Goeke said it will be a "huge problem" trying to find the best superintendent when compensation for a similar position on the mainland is $100,000 higher.

Jill Tao, a University of Hawaii professor and (therefore always available to help the BoE make a point) the mother of a second grader at Noelani School in Manoa, (sound familiar?) said she is frustrated the governor may scuttle the superintendent's pay hike bill.

(The search is fake.  They are just going to appoint Matayoshi anyway.  So there is no need to create a fat salary as a lure to unwanted outsiders.)

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Mortgage fraud? Hawaii #1 in same-day flips

Accounting for only 0.45 percent of all residential transactions, Minnesota’s rate of same-day flips far outpaced states where mortgage fraud is more broadly recognized as a problem. Only Hawaii, with a much smaller number of same-day flips (144) but also a much smaller total of real estate transactions, had a higher proportion of same-day flip sales.

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Maui Electric Company Restricts Renewable Energy for Molokai Residents as the State of Hawaii Considers Building Wind Farms There 

June 24, 2010 – Even though Hawaii has set a goal of having 70% clean and renewable energy production within the next twenty years, Maui Electric Company (MECO) is now refusing to allow new renewable energy systems into its system on parts of Molokai. Because of this decision any residents or business owners in the Kaunakakai area will not be allowed to install solar panels.

MECO says that it is restricting any new units in that area of the island because of limits set by the Public Utilities Commission. The current limit on renewable energy was recently raised from 10% to 15% of the circuit and MECO says that the 15% limit has been reached in Kaunakakai.

MD: Renewable Energy Restricted in Kaunakakai

RELATED: Wind Energy's Ghosts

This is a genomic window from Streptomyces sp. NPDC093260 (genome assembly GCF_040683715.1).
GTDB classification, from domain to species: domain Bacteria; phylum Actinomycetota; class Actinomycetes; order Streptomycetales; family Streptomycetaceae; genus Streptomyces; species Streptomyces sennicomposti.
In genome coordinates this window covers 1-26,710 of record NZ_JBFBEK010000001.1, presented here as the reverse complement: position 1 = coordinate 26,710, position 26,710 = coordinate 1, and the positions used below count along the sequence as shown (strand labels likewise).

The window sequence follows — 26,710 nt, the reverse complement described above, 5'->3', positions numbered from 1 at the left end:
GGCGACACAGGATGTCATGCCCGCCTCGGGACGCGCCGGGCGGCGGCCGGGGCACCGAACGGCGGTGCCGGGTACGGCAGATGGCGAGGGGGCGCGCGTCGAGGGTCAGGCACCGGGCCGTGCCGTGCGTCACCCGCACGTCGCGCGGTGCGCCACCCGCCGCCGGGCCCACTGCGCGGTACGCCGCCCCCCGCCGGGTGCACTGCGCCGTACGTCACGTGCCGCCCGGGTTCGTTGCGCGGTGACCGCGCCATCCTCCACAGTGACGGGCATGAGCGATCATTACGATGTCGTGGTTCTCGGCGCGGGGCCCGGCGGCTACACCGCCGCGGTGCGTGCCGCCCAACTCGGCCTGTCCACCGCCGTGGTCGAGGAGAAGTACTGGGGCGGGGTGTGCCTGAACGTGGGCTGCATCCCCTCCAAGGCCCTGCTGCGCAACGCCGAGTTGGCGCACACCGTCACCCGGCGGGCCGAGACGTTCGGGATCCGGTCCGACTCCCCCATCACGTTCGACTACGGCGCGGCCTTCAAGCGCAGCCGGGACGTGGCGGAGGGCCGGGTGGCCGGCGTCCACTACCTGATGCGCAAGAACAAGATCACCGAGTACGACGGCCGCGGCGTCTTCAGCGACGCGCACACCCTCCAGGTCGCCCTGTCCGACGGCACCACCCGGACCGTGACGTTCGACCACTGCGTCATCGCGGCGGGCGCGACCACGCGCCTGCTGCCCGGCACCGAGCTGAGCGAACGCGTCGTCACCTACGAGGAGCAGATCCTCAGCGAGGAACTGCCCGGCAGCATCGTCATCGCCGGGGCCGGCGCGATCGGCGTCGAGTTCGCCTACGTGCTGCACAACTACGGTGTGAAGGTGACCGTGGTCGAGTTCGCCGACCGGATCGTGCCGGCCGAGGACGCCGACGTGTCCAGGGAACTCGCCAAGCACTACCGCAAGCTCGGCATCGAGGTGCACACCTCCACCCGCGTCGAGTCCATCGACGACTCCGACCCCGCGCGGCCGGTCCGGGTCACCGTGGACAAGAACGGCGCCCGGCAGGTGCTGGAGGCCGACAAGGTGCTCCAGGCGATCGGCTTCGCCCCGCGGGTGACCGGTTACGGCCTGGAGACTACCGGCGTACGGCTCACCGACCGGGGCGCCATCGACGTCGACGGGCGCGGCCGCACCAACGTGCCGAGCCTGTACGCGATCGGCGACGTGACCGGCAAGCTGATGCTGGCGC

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Hawaii residents cash in on refrigerator rebates

Hawaii residents have bought nearly 8,000 refrigerators that qualify for $250 rebates each under a program meant to encourage energy efficient appliances.

The monthlong rebate program, which ended Wednesday, was available to people who bought Energy Star refrigerators and recycled inefficient "clunker" refrigerators.

The rebates are paid with federal stimulus funds for by their neighbors.

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Class Action Suit Claims Hawaii Privatized State Park

Hawaiian officials illegally privatized a historic state park and limited its public use by awarding a 25-year lease to a child care and tourism company, according to a federal class action in Honolulu. The class claims Hawaii's natural resources director did it despite the Legislature's rejection of her proposals to raise more money from state parks.

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Different mission awaits Iraq-bound isle soldiers

It's moving time in Iraq.

That means 3,800 Hawaii soldiers with the 2nd Stryker Brigade Combat Team start to leave today for what may be a turn-out-the-lights mission in northern Iraq as the U.S. is proceeding with a big troop drawdown in the country.

Gen. Ray Odierno, the top U.S. commander in Iraq, said earlier this month that there were 88,000 American troops on the ground. He said he expects the number to be at 50,000 by Sept. 1.

A deployment ceremony was held on Sills Field yesterday as the Schofield unit prepares to head off on what will be an entirely different mission as an "advise and assist" brigade.

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NZ Family recognises 'Josie May'

Her family contacted Stuff after seeing her picture yesterday.

Stuff has passed the information to authorities in Honolulu who are making contact with the family to establish identity.

A Foreign Affairs and Trade Ministry spokesman said they have also been contacted by a family member who has asked that no other information be released.

The New Zealand Consul in Los Angeles is also working with Honolulu authorities to establish Josie May's identity and to get her home as quickly as possible.

The family are convinced that Josie May is Ethel and she belongs to a large and widespread family and is the only survivor of her generation.

She had left for Alaska 20 years ago and as her generation passed away, contact was lost.

NZS: Homeless Josie May is Auntie Ethel

SA: New Zealand relatives identify 'Josie May'

KITV: New Zealand Family Recognizes Mystery Woman